Rested a bit, I started back. I was determined to bike the whole way back home even though I knew I faced a long ride with some uphills. Toughen up, sister! Downtown was rough but once I made it back to Union Square I felt re-energized. At least I was until that damn running group from my downtown plight caught up with me again. I was slightly mortified. But this is New York, so when they started giving me a hard time again some guy came to my aid, saying "Every time a jackass runner gets run over an angel gets their wings." That shut them up. The voice sounded familiar, and I turned around and it was my friend H who had come to my aid! Like a corny movie or something.

I paused at the water station in the 20s to refill my water bottle. My friends had biked around Brooklyn for a bit but decided to take the Js up on their brunch invite. What the heck, I was in too. We were about to get started again when two guys came running up to me. "Your tires are low," they said. "Can we help you pump?" Awesome. Turns out they were with the Five Borough Bike Club and they were pretty amazing. One guy took my front tire and the other took my back tire. They gave me their spiel ("Do you offer rides for severe asthmatics?" I asked half-jokingly) and a couple of minutes later I was ready to roll again.

And wow what a difference. I realized I was an idiot for not checking my tires before I left that morning. Suddenly it was smooth sailing. I kept up with my friends (though I'm sure they slowed for my benefit too) all the way up to 72nd. Then it was decision time: bike to the west side or drop our bikes off at my place and bus it?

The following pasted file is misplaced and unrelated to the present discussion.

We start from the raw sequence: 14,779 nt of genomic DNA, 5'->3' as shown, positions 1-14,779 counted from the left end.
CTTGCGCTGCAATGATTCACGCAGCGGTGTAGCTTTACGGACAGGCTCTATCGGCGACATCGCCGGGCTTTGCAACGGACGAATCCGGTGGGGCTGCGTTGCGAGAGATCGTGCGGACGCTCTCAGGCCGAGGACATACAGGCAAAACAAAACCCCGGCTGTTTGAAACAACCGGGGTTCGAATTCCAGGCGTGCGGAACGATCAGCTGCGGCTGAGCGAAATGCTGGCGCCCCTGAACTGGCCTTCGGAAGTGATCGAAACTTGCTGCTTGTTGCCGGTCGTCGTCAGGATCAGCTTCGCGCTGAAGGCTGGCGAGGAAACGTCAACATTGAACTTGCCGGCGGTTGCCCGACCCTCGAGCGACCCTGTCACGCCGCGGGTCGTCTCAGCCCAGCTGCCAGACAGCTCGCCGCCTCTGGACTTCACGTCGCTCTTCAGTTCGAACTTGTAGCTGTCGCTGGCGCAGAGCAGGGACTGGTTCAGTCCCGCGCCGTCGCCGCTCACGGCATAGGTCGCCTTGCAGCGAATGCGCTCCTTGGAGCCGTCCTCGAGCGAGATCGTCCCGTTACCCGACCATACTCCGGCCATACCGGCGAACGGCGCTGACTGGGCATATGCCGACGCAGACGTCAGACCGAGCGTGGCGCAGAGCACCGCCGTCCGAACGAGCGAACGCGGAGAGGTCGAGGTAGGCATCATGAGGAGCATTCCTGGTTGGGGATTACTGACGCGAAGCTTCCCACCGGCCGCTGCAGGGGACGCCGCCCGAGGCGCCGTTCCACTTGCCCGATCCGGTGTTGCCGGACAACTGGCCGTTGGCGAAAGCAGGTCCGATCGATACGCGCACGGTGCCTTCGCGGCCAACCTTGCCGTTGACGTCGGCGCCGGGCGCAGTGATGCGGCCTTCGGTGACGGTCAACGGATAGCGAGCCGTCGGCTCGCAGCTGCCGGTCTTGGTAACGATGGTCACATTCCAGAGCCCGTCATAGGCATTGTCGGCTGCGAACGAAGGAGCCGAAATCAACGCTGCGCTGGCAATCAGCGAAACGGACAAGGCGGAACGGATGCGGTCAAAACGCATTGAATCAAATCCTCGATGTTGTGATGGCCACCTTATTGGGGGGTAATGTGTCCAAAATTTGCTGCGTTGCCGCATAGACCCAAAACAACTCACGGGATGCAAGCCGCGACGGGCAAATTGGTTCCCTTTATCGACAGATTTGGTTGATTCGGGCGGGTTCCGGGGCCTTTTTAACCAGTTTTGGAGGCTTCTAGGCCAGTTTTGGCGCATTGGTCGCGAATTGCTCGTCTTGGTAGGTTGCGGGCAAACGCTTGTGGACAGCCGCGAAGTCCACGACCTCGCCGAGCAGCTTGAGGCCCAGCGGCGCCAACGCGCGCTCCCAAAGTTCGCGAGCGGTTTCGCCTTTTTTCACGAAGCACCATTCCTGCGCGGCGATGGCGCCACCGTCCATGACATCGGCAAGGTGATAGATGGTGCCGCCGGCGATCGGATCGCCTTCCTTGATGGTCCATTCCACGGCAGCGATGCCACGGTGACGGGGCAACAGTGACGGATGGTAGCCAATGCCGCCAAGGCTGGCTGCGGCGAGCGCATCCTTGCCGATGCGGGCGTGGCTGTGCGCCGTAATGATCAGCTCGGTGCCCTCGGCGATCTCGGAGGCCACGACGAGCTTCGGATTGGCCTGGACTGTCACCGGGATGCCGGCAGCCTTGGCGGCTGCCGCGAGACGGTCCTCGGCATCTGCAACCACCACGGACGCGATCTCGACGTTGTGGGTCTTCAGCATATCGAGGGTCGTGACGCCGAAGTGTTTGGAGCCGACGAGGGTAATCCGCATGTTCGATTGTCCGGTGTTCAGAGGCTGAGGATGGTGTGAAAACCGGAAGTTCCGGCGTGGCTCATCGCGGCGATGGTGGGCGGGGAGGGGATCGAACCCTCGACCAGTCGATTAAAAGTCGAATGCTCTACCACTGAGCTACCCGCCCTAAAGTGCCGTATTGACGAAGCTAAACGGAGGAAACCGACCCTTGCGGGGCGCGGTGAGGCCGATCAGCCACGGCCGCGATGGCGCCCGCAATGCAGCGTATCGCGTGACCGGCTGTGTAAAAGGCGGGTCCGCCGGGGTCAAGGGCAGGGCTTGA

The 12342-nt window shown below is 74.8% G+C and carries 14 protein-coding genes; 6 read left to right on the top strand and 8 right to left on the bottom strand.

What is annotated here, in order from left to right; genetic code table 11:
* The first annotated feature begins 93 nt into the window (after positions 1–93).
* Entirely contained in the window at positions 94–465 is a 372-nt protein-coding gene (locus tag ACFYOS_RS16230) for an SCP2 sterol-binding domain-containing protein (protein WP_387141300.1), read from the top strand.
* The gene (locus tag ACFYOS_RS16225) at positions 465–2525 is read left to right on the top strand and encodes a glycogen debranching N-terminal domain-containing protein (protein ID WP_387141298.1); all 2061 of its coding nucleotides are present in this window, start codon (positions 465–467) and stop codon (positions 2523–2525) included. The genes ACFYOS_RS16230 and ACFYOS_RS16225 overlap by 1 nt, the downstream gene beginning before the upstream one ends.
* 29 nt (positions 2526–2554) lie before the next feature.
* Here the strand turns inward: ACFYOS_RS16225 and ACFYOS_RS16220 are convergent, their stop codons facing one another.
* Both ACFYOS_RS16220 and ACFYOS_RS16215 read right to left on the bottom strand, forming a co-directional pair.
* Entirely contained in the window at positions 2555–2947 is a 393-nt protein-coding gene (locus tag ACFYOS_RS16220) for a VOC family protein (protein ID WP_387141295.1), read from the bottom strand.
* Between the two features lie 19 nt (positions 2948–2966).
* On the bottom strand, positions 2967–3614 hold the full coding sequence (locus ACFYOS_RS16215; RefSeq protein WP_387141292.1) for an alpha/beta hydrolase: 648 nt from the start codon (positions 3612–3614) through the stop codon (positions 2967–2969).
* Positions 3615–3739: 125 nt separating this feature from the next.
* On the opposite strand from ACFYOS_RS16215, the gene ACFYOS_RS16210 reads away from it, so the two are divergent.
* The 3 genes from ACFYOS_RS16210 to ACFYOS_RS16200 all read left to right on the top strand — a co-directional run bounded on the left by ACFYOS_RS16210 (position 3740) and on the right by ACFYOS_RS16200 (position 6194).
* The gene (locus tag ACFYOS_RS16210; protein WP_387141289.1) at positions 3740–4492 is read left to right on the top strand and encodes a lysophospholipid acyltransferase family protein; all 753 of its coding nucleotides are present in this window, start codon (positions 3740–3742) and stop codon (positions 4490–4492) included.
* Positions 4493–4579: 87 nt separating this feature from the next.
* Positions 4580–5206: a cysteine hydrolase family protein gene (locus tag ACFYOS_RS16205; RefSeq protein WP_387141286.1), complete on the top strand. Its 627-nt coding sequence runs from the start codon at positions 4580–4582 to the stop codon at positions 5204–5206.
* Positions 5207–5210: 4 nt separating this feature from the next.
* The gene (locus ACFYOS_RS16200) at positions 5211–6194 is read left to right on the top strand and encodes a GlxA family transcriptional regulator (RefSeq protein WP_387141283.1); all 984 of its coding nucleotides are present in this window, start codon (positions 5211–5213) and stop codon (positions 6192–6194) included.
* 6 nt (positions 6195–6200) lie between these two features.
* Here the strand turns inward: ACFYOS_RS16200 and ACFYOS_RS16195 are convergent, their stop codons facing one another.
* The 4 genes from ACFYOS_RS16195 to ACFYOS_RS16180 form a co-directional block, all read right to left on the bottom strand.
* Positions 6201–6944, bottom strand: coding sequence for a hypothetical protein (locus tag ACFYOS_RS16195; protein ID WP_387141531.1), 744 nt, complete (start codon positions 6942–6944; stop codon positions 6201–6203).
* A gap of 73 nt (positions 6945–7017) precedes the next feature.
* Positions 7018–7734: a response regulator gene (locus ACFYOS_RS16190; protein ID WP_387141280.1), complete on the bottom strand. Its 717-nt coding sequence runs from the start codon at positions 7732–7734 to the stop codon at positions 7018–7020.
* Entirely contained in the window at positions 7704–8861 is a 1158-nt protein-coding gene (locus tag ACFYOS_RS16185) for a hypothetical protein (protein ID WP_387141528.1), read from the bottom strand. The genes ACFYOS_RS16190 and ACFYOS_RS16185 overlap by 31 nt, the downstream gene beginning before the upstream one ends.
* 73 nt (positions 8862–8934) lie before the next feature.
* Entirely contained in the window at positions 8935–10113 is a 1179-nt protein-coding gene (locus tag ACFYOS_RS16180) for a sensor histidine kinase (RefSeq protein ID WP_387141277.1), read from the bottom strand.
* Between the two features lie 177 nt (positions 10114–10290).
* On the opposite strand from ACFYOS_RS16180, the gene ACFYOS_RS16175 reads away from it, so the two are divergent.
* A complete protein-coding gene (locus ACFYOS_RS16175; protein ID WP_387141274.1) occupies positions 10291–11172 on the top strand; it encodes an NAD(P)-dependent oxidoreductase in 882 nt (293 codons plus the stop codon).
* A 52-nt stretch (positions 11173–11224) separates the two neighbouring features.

Bike it was the consensus. We cut across the loop and met up with the girls at Cafe Lalo. We were not the only bikers there and we traded stories with another group that had also just finished the tour. Then we had to bike back...oy. When I finally got home, I calculated that I'd biked close to 20 miles. I collapsed on my bed and I don't think I moved for a couple of hours. That is until my lovely neighbors started crashing around. This is NYC, after all.

I made a slideshow in my flickr account of my best shots from the day. Enjoy! Also, a big thank you to all of the volunteers who manned the intersections. It was a safe and fun day and I cannot wait to do it again.

1 comment:

jg said...

So bummed to have left town right before this started. Great post... it sounds GREAT. Hopefully it will be very successful and Snick and I can enjoy it when we move home in a few years!